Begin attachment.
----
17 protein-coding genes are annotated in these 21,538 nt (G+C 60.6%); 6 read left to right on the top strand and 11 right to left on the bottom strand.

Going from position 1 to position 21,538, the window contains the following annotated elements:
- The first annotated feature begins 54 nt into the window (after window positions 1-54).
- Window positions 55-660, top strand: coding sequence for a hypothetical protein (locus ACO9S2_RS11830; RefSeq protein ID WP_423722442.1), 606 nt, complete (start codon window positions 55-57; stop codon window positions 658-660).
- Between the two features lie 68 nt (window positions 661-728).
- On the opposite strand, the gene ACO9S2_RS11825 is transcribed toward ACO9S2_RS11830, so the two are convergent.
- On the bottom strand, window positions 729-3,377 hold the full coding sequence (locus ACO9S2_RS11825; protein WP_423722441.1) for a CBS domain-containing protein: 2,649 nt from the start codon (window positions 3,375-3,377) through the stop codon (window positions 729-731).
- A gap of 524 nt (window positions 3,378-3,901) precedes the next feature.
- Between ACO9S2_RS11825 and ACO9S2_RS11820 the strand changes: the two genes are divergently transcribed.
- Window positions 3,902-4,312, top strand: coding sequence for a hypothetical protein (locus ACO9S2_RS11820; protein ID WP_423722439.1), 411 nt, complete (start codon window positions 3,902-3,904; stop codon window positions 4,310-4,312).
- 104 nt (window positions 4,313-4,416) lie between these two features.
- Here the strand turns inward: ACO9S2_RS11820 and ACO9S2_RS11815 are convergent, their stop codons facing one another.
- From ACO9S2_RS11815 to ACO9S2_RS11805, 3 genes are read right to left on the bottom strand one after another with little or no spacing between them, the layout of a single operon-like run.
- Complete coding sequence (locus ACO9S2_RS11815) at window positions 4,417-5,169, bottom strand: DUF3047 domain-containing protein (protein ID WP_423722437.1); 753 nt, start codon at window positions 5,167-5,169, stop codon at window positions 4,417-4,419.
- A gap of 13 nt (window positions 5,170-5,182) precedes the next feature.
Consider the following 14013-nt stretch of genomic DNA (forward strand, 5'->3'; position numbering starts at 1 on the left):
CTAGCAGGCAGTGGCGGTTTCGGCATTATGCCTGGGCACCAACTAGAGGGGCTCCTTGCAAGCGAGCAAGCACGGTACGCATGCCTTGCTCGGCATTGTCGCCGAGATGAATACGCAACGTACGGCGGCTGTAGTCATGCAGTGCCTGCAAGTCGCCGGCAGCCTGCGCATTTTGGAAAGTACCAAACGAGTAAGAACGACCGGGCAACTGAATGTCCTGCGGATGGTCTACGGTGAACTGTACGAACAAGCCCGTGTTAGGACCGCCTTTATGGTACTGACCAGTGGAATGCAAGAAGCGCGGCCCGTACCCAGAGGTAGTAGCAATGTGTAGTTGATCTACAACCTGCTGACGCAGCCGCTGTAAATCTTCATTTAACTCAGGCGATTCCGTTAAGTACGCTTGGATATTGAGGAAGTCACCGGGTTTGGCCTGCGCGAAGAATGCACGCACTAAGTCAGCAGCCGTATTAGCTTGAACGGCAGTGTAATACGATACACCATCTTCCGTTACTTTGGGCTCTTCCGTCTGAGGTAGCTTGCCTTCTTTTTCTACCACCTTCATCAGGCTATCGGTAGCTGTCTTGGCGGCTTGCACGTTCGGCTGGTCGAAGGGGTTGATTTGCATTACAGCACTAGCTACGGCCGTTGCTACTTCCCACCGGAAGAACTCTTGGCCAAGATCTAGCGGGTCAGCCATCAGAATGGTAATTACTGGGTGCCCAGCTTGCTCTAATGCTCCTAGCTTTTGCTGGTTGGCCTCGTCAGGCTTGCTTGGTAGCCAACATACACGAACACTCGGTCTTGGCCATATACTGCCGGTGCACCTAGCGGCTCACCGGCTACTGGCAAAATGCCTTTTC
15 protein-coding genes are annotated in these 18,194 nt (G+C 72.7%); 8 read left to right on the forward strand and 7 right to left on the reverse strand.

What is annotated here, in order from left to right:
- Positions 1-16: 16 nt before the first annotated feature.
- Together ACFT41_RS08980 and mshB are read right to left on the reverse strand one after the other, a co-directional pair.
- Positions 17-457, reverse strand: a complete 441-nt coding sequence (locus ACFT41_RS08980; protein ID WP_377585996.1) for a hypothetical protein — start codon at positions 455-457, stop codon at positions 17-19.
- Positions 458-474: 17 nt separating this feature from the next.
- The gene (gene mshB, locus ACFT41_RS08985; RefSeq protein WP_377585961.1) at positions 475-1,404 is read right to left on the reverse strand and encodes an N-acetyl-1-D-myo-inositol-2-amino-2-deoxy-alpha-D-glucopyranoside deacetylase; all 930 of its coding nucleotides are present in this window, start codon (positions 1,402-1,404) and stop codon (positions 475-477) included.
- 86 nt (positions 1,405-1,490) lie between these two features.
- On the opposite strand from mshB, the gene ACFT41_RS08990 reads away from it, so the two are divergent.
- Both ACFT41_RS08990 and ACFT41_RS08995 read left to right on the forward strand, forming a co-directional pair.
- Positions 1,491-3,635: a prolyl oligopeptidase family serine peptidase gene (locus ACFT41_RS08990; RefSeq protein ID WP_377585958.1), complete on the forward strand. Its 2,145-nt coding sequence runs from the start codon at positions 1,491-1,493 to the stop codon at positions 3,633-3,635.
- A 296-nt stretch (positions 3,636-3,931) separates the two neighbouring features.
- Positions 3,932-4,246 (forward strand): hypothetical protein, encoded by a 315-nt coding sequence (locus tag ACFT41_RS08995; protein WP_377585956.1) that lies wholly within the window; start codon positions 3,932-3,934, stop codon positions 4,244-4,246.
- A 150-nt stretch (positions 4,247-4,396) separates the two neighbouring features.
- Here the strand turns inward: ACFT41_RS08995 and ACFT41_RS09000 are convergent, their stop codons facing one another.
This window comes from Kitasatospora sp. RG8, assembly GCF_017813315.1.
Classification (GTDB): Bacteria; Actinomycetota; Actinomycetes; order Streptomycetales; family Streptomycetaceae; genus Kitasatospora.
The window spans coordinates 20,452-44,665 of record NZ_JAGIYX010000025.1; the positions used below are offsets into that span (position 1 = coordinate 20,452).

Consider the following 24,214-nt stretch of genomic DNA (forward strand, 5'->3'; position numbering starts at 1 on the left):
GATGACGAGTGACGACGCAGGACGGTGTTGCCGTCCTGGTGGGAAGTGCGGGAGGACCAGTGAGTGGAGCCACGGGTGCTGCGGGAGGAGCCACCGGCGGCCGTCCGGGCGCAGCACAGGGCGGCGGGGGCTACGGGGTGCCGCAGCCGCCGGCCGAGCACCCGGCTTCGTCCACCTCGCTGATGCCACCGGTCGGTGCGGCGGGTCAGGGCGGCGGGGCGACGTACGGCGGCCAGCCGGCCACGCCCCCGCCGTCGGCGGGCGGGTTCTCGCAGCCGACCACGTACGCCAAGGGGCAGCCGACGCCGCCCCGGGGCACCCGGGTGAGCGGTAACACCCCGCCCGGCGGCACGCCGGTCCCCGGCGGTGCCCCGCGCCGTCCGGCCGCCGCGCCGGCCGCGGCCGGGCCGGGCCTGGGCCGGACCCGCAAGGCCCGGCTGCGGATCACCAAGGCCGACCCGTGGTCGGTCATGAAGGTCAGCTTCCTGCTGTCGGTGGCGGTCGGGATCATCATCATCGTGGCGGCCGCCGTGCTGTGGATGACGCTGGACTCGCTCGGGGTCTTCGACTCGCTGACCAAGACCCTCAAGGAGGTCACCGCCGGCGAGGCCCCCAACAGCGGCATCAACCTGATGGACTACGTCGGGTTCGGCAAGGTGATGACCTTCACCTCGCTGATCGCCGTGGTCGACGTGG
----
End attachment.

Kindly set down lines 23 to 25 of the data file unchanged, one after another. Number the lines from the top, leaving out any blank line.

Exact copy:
- Positions 458-474: 17 nt separating this feature from the next.
- The gene (gene mshB, locus ACFT41_RS08985; RefSeq protein WP_377585961.1) at positions 475-1,404 is read right to left on the reverse strand and encodes an N-acetyl-1-D-myo-inositol-2-amino-2-deoxy-alpha-D-glucopyranoside deacetylase; all 930 of its coding nucleotides are present in this window, start codon (positions 1,402-1,404) and stop codon (positions 475-477) included.
- 86 nt (positions 1,405-1,490) lie between these two features.